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My Pastor preached a message today on honor. He reference a few passages and the television show Gold Rush. One of the passages of scripture was:  “The kingdom of heaven is like treasure, buried in a field, that a man found and reburied. Then in his joy he goes and sells everything he has and buys that field. Matthew 13:44 HCSB

He talked about how the man not only got the treasure when he bought the land, but also all the dirt that went with it. He related it back to our own lives and how we all have a treasure within, but we have to dig through all the dirt to get to the treasure that God already sees. He pointed out that often other people have a treasure to give us, but it is hard for us to receive their treasure because we know the dirt in their lives.  Our perception of them is tainted by what we know – the things they do, their past, or their struggles and allow that to keep us from receiving from them.

Merriam Webster Dictionary defines perceptions as a transitive verb meaning:

1 a : to attain awareness or understanding of

b : to regard as being such 

2 : to become aware of through the senses

He talked about how it takes mountains of dirt being moved to find one ounce of gold, hence the reference to Gold Rush.  He said people don’t go looking for the dirt, they go looking for the gold, the treasure. They put up with the dirt for the reward of gold in the end. Depending on the reported source, and likely also the land where it is being mined if you watch Gold Rush, it can take between two and ninty tons (1 ton is roughly 2,000 pounds) of dirt to mine one ounce of gold. That is a lot of dirt!

As I drove home from church I was just meditating on the message. Over the years, I have realized that God can and does speak to me through some of society’s “dirtiest” people. I have worked with the richest of people and the poorest.  I have learned to receive His revelation regardless of where it appears to come from. I perceive, if He can speak through a donkey, there is probably not a person alive I can not receive something from.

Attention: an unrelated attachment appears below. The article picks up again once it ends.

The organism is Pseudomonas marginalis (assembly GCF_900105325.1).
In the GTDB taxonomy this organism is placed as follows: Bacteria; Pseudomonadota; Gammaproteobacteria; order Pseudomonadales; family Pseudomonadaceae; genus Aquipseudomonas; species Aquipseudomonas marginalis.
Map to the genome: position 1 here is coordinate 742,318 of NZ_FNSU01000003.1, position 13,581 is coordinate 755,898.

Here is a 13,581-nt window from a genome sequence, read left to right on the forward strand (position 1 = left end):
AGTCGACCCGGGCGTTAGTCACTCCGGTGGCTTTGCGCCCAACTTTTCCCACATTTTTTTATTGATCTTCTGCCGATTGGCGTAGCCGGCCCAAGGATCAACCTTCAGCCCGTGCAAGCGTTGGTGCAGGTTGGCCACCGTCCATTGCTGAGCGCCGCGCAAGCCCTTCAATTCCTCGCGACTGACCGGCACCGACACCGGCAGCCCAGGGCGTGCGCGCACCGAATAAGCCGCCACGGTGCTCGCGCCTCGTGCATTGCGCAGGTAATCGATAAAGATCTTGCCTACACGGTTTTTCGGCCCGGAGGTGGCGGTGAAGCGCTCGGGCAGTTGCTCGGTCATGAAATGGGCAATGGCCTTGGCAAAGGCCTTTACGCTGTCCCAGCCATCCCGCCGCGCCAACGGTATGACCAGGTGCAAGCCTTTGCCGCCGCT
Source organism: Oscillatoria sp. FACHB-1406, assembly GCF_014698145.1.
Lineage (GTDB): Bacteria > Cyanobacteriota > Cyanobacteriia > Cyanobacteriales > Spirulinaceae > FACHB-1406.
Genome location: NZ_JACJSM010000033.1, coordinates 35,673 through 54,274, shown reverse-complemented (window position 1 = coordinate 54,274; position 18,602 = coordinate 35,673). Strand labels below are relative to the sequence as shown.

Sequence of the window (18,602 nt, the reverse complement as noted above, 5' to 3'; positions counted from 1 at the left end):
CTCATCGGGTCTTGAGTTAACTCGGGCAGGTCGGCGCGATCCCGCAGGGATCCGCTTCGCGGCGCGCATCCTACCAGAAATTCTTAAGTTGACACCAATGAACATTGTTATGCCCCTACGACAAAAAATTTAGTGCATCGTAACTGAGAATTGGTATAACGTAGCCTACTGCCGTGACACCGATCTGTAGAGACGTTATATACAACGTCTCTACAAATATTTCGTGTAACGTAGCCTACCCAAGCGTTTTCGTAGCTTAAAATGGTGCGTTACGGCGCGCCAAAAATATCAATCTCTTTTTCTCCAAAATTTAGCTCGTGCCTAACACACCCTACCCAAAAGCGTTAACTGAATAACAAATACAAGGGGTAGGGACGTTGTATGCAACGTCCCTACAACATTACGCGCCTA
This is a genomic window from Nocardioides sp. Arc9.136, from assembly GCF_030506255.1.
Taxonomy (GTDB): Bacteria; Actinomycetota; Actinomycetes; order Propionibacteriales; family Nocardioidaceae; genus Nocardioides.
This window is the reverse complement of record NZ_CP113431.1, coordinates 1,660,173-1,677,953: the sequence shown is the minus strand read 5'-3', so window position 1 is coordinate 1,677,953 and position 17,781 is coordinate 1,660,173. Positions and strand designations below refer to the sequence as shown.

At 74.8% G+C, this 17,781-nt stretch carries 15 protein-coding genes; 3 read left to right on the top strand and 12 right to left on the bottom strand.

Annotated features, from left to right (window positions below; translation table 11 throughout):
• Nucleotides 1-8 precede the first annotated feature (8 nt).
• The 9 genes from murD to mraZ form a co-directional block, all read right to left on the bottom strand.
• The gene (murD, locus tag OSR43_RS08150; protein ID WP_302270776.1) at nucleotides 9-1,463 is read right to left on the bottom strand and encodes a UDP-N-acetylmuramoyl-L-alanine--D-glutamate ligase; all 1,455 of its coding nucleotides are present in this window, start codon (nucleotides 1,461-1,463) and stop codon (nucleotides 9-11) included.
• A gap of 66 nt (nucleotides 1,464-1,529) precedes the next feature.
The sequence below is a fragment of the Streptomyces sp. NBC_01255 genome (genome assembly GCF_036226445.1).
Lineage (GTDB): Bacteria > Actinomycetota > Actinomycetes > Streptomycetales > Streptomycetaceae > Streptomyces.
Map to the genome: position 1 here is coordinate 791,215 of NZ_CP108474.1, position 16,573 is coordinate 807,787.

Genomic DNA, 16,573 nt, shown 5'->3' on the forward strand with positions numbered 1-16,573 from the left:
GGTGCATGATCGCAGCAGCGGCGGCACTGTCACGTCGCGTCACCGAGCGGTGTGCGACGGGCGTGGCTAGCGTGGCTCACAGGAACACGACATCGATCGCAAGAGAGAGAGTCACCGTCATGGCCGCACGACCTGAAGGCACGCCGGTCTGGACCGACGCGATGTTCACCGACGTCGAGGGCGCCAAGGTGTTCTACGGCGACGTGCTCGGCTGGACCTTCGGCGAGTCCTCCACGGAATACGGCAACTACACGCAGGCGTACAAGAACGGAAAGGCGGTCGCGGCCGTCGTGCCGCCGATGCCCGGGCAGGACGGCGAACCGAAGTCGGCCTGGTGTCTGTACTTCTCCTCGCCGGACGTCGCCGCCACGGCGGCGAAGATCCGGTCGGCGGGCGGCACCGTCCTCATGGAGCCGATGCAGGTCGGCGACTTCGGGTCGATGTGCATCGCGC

He shared the story of the Samaritan woman at the well found in John 4 and how Jesus revealed her sin which then changed her perception of how she viewed him. She went from questioning how Jesus, a Jew, would even talk to her to perceiving that Jesus was a prophet.

As my pastor shared about how her changed perception had transformed her life, I couldn’t help but reflect on the bigger picture. Her perception transformed her life, but it also changed a city. She shared what happened to her and more people came to hear Jesus and also believed. What if we realize that our correct perceptions have the ability to not only transform our lives, but the very cities we live in?

Now many Samaritans from that town believed in Him because of what the woman said when she testified, “He told me everything I ever did.” Therefore, when the Samaritans came to Him, they asked Him to stay with them, and He stayed there two days. Many more believed because of what He said. And they told the woman, “We no longer believe because of what you said, for we have heard for ourselves and know that this really is the Savior of the world.John 4:39‭-‬42 HCSB

Maybe my dirt really isn’t the barrier, maybe it is just my perception of it. Jesus in a moment took this five-time divorced woman who was living with yet another, and removed so much dirt from her life that the treasure she found was enough to transform a city. She went from the ostracized woman at the well, to a spokeswoman for Christ who led many to believe. Her dirt wasn’t enough to stop her from sharing the treasure she found whe she got the right perception.

I look at my own life still, and know that there is still a lot of dirt in my life. I spent the weekend sifting through dirt in another area where I needed a perception change. So my thoughts turned to Joseph, the son of Jacob. He tends to be one of my go to people as the misunderstood younger sibling with big dreams. I find myself learning a lot from His life.

He also started out with a wrong perception. Joseph shared too soon what God had placed inside of him. He didn’t have the character yet for the vision within him. So he went from favored son with big dreams to the pit. Then he went to the palace but didn’t stay.  From there he went to prison. His dirt was pretty deep, but God was using the time and process to refine Joseph. When it came time for God to fulfill the dream He had placed inside of Joseph, his character had caught up to the vision. Despite all the dirt that had gone down in the past, the transformation was of great magnitude.  It was not only Joseph's life that was transformed, but his brothers’ lives, his father’s life, his city and multiple countries were saved and transformed by his perception.

Our perceptions may not save a country, but they certainly have the ability to impact more than just our personal life. We all have influence, and that influence to others, influences more, and they influence more. It is when we have a right perception of our position and our purpose, and our passion is aligned with God’s that we will reach our cities, our states, our nation, and eventually the world as described in Acts:

But you will receive power when the Holy Spirit has come on you, and you will be My witnesses in Jerusalem, in all Judea and Samaria, and to the ends of the earth.” Acts 1:8 HCSB

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